Tuesday, September 20, 2011

Favorite Subjects

A few days ago someone asked Josh about his favorite subject. It isn't a word we really use at home so he didn't know what she was asking. I wasn't sure if I should step in and explain what she meant, or if I should mention something I know he enjoys (reading is always a safe answer, Josh loves reading/books/stories and nothing reassures a person about your child's educational future like telling them your kid loves to read). There was a short pause in the conversation, and she rephrased the question (something along the lines of, "What do you like learning about?"). Josh thought for a minute, smiled, and answered with something about video games. I smiled, we all laughed, and the conversation moved on.

We are definitely encountering these kinds of questions more and more now that Josh is officially "school age," and I'm sure it is something we'll figure out how to handle better with time. I really don't feel the need to explain our way of life (and learning) to strangers or acquaintances. I actually really enjoy talking about unschooling, and if I begin to open my mouth it may be hard to get me to shut up about it. But for the most part, I'm okay with letting the homeschooling equals school-at-home assumptions slide. I save my unschooling blathering for other unschoolers (or my facebook wall) and in person we are homeschoolers who have awkward pauses in conversation when you ask about curriculum. It is not a perfect solution, but it works out okay for us right now. It reminds me of a blog post I read a few days ago, which said this:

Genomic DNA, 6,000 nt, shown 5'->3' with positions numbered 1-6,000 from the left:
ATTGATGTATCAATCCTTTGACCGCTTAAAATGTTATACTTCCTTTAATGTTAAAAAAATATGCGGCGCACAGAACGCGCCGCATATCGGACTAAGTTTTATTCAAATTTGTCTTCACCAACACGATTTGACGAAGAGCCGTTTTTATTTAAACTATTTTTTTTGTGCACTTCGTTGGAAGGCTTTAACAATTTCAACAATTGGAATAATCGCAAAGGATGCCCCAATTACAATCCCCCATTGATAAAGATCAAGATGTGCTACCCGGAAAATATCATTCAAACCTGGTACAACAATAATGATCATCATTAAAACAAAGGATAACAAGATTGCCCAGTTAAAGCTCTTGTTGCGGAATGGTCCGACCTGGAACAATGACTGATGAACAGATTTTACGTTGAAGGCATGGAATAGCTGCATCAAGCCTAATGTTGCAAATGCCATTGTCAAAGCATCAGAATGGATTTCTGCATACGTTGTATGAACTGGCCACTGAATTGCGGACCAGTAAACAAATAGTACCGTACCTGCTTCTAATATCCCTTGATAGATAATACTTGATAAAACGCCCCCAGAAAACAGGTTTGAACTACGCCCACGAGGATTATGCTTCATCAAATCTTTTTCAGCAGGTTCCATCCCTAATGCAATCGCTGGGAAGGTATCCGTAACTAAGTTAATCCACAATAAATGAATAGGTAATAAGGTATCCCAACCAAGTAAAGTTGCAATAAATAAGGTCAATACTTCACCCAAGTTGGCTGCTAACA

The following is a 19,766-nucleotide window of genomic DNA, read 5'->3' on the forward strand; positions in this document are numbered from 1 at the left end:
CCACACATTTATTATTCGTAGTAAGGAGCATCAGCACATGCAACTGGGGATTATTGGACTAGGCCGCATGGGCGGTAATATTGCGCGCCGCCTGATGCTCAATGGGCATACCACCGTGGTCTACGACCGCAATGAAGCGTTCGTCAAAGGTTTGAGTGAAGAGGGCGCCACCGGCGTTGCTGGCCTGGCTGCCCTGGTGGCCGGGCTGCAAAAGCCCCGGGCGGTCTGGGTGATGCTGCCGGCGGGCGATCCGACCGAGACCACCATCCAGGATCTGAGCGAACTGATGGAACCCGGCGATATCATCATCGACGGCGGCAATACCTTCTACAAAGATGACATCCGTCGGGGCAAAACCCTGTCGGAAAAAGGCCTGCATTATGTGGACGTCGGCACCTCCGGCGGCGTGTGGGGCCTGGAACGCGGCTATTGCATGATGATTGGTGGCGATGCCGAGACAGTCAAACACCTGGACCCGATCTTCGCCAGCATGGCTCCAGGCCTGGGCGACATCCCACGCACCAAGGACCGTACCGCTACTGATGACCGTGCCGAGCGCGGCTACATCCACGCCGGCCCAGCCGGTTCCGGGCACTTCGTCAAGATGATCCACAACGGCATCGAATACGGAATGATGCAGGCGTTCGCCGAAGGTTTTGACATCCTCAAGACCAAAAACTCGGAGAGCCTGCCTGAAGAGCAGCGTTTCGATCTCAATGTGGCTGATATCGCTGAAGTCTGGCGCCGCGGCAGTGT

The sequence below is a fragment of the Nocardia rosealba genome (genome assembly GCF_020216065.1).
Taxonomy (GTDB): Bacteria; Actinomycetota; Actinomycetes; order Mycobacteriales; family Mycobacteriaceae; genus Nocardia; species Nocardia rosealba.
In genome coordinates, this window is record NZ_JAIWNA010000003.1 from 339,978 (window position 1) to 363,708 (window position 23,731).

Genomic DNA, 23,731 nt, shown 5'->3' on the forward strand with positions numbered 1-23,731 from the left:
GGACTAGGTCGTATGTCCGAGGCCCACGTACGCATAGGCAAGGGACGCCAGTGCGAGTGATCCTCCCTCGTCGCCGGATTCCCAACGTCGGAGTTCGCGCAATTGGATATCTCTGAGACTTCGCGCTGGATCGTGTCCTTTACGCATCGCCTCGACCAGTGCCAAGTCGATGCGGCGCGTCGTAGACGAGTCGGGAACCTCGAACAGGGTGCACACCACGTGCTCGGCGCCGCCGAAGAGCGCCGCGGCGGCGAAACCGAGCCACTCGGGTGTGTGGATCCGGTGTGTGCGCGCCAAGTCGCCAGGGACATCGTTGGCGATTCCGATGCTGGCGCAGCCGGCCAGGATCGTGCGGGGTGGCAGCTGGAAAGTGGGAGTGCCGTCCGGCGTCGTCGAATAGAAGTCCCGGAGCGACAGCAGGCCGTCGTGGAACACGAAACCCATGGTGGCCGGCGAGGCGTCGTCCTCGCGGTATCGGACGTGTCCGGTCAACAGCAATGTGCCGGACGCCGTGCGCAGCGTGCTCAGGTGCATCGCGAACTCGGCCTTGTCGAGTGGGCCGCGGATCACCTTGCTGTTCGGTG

"...how does one convey an entire philosophy of living, parenting and being present in a few sentences or minutes? It's not easy, and the risk is always there for misunderstanding and misrepresentation. It takes an entire paradigm shift, in one's thinking, understanding and living, and it's a shift that is required just about every waking moment of unschoolers and unschooling parents..."
On Bradstreet: Speaking of Unschooling
Yeah, you really don't want to ask me unless you want to hear me process my seventeen years of experience in schools and work through my whole thought process out loud, using you to further understand myself (don't worry, you probably don't have to participate all that much, I'll just keep talking).

So tonight when I was going through photos from the last week I thought it would be sort of fun and silly to list some of the "subjects" we've been "studying" around here.

marble run fun

Science (gravity, motion, momentum, acceleration, resistance, forces, direction, speed, kinetic energy, velocity, etc.)

marble run fun

Marbleology

found

Science, biology, entomology

baktus-ing on the deck

Knitting (one of the most important subjects known to humanity)